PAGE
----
A new study has shown that kind-hearted people are naturally generous.
A research team led by Masahiko Haruno of Tamagawa University in Tokyo, Japan has shown that generosity - or the desire for fairness - appears to be automatic and arises from activation in a brain area that controls intuition and emotion.
They define "prosocial" people as those who prefer to share and share alike, and "individualists" as those who are primarily concerned with maximising their own gain.
During the study, Haruno along with colleagues from University College London conducted MRI scans of the brains of 25 prosocial people and 14 individualists and rated their preference for a series of money distributions between themselves and a hypothetical other person.
They found that the prosocial group preferred even splits while the individualists favoured distributions where they got the most money.
And the only brain region that differed in activity between the two groups was the amygdala.
The study showed that when presented with unfair money distributions the activity in the amygdala increased significantly in prosocial people but not in the individualists.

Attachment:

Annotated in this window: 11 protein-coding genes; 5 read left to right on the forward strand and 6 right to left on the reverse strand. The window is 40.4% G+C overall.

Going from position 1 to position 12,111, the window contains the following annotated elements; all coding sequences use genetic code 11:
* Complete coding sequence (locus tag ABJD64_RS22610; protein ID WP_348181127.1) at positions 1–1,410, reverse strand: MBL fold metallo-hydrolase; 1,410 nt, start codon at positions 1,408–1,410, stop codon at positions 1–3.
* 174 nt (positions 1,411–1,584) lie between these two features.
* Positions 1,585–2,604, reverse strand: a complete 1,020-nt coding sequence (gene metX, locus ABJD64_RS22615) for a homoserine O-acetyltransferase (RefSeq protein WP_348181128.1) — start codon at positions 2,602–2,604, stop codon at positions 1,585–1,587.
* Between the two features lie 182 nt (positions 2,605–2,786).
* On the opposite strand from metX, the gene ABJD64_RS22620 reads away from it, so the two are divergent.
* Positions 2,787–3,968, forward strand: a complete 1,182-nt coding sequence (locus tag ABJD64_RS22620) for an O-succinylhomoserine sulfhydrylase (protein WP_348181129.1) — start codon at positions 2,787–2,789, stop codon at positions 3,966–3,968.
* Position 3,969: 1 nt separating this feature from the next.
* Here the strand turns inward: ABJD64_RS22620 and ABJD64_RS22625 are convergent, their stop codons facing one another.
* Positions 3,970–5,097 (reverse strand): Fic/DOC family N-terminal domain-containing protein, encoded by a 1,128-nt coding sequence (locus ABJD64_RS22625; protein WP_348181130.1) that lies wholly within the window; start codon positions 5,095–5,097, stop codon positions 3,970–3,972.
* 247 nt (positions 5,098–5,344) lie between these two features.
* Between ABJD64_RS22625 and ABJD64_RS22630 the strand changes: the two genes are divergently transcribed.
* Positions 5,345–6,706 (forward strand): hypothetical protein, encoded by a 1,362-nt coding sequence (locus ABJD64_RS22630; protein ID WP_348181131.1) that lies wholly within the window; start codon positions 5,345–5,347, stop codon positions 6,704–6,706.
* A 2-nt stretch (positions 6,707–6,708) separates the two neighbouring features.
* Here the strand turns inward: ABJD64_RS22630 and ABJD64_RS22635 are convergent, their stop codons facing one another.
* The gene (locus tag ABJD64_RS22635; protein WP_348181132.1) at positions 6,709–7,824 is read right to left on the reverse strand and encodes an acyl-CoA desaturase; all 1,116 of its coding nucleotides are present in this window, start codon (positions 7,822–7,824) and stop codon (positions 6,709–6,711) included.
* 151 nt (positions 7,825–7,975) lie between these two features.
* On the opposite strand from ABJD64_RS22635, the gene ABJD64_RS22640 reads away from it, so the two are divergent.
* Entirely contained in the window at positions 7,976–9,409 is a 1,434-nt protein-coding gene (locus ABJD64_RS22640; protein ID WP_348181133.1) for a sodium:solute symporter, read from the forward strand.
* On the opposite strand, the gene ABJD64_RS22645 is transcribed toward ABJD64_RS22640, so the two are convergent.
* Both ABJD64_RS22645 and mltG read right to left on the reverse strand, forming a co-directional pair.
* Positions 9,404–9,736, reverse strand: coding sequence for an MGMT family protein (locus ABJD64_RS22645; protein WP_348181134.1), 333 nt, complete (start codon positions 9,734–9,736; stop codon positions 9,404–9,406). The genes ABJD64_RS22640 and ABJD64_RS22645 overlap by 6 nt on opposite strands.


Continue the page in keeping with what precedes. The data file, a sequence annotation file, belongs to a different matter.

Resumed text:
"And the more they disliked the split, the more activity you saw in this region," New Scientist quoted Frith as saying.
"The amygdala tends to respond automatically, without thought, or even without awareness," Frith added.
In another test to understand if the prosocial aversion to unfairness was automatic, the researchers gave the participants a memory task to complete at the same time as they rated the splits.
They found that the prosocials' brains still reacted to the unfair distributions, even when the parts of their brain responsible for deliberative processes were taken up by other tasks, suggesting they were not suppressing selfish desires.
So far, all behavioural and fMRI experiments confirm that prosocials are intrinsically motivated to cooperate," said Carolyn Declerck, a neuroeconomist at the University of Antwerp, Belgium.
The study appears in journal Nature Neuroscience.